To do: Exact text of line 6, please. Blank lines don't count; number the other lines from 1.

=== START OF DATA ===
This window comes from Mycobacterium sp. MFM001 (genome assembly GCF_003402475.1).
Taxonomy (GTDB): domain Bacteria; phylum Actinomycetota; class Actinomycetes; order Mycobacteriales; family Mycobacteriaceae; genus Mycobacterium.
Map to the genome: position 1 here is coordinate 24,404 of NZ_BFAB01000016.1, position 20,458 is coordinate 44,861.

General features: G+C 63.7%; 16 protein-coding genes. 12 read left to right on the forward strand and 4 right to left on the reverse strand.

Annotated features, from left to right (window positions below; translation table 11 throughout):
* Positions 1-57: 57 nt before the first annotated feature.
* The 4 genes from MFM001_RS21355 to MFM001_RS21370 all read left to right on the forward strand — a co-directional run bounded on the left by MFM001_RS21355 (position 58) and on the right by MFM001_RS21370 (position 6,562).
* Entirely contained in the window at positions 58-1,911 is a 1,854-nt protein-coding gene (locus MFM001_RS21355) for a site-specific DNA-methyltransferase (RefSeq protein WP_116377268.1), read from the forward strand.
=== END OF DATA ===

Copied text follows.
* Positions 1-57: 57 nt before the first annotated feature.